Gamic Cinema and Narrative Space in Run Lola Run and Gamer

Cobden, Samantha Jayne (2018) Gamic Cinema and Narrative Space in Run Lola Run and Gamer. Masters thesis, University of Central Lancashire.

[thumbnail of Thesis document]
PDF (Thesis document) - Submitted Version
Available under License Creative Commons Attribution Non-commercial Share Alike.



In his formative book Gaming: Essays of an Algorithmic Culture, Alexander Galloway suggests that technological innovation and a dynamic shift in cultural appeal has ensured that the relationship between cinema and video games has become increasingly more complex in nature. Once regarded as an inferior form of media in the past, video games have quickly grown to become one of the most influential forms of media of the 21st century, challenging the ways in which we view, analyse and engage with contemporary visual media. In studying the impact of video games on film, Galloway notes that a new wave of filmmakers has begun to explore the multifaceted ways in which video games can influence film by incorporate specific innovations from video games in to the filmmaking process. He identifies this wave as a form of gamic cinema.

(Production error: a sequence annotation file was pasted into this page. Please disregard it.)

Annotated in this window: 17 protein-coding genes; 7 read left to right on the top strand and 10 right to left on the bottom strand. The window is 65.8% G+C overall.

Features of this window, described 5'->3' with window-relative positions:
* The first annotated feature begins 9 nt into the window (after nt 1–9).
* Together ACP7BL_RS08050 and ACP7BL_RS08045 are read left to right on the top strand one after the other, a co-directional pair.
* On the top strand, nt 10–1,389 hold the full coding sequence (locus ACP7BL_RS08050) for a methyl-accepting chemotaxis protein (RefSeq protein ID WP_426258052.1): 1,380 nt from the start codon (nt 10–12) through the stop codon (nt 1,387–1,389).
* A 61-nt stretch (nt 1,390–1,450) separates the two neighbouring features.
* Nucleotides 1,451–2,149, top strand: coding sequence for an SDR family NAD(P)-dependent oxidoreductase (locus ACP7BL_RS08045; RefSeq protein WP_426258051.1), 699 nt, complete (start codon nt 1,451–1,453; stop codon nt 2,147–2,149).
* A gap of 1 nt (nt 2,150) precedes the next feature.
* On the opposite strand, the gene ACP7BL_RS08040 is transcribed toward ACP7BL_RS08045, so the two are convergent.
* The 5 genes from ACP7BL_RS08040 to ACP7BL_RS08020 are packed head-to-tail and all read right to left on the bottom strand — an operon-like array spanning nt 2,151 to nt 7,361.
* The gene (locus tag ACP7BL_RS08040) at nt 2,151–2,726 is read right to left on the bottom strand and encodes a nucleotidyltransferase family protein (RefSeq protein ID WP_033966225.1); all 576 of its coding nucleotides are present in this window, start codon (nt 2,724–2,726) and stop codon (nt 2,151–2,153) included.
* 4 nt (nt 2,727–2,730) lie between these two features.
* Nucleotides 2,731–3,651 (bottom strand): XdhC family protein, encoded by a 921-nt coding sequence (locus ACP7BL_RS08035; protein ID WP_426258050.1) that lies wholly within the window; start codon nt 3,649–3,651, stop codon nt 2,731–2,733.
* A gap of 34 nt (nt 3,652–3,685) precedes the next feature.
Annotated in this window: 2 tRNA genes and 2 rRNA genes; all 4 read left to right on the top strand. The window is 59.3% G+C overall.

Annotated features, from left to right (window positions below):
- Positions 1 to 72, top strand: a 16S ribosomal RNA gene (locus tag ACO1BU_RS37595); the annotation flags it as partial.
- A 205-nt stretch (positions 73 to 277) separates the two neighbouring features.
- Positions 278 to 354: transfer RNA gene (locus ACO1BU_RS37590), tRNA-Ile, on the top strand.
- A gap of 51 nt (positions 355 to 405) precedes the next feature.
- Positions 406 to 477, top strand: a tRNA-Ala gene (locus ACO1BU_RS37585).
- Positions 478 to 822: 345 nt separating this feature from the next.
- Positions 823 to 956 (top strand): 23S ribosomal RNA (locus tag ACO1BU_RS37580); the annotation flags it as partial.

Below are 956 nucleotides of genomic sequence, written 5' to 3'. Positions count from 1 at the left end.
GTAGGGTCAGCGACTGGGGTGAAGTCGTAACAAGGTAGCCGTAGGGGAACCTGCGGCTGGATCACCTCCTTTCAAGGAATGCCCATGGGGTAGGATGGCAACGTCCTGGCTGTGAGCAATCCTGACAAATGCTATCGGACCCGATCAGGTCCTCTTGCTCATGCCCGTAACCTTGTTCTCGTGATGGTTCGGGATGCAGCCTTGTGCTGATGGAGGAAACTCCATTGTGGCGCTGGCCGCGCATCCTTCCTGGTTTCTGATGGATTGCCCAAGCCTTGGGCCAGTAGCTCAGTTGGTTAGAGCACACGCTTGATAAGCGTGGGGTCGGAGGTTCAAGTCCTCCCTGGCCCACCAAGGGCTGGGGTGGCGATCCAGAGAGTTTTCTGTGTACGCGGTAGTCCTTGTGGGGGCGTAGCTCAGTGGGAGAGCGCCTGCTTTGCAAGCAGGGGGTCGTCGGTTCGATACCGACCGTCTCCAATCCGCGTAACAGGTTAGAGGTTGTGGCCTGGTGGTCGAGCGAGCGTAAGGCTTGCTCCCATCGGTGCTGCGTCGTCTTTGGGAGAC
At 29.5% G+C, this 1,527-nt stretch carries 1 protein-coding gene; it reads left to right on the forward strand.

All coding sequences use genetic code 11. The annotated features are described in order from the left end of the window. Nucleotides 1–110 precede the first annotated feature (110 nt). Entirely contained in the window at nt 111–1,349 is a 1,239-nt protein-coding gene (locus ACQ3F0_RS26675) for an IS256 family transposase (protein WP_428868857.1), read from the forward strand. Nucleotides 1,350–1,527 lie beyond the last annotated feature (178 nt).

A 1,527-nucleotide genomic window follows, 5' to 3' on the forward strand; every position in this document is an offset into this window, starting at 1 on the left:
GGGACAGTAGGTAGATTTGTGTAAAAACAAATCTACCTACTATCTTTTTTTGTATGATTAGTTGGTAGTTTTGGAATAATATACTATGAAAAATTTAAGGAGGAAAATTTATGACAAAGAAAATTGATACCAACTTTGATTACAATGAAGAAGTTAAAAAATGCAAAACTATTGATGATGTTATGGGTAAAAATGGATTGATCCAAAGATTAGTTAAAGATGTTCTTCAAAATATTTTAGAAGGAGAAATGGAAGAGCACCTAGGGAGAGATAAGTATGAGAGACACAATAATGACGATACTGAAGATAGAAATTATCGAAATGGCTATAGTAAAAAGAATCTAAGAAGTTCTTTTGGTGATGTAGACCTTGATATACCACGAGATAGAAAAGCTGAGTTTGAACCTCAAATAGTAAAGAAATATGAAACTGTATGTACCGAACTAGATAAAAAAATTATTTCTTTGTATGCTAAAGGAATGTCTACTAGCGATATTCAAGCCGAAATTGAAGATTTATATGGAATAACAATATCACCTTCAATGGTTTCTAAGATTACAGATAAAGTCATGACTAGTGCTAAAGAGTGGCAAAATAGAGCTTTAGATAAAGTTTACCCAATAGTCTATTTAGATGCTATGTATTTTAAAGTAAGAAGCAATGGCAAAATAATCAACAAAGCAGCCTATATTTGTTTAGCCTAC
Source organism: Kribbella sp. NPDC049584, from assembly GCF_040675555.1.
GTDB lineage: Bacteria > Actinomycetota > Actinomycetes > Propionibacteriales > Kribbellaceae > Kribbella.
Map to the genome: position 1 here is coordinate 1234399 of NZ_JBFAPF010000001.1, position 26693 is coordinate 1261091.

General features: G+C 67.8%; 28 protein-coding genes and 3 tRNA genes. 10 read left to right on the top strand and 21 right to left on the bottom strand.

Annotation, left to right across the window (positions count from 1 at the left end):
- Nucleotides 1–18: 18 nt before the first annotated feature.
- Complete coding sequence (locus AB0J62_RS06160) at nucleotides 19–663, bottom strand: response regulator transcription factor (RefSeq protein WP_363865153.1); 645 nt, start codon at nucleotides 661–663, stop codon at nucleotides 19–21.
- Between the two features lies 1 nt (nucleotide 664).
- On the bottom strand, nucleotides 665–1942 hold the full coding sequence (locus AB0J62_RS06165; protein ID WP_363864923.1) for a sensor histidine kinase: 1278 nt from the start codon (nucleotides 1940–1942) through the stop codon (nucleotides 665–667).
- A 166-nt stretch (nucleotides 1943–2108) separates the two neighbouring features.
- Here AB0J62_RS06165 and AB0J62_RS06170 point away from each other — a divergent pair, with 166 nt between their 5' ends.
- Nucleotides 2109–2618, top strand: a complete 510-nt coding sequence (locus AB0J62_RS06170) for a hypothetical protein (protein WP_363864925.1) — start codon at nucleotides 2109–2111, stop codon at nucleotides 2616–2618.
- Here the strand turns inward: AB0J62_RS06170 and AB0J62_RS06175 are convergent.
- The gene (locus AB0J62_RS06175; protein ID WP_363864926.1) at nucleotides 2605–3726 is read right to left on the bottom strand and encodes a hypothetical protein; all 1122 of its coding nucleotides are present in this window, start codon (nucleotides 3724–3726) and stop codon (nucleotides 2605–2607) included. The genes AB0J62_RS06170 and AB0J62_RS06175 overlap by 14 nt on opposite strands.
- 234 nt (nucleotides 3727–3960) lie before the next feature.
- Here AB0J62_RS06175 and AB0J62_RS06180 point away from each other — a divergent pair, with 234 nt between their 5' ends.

It is my contention that the rapid evolution of video games continues to have a profound influence on the filmmaking process today. Therefore, the aim of this thesis seeks to examine the concept of gamic cinema by conducting a comparative textual analysis of two primary texts; Tom Tykwer’s hyperkinetic Run Lola Run (1998) and Mark Neveldine and Brian Taylor’s visually frenetic action film Gamer (2009). In doing so, it poses two primary research questions; what specific innovations from video games are incorporated in to these films, and what filmmaking techniques are used to do so? To further explore these questions, this thesis suggests that the study of narrative space, a concept that exists within both film and video game studies, may be an effective means through which we can examine gamic cinema. In light of this, this research also draws on theories and discourse from the fields of film, video game and new media studies in order to offer a thorough exploration of the relationship between the two media forms. Ultimately, this research sets out to explore video games have influenced the filmmaking process and what this could mean for the future of cinema.

Repository Staff Only: item control page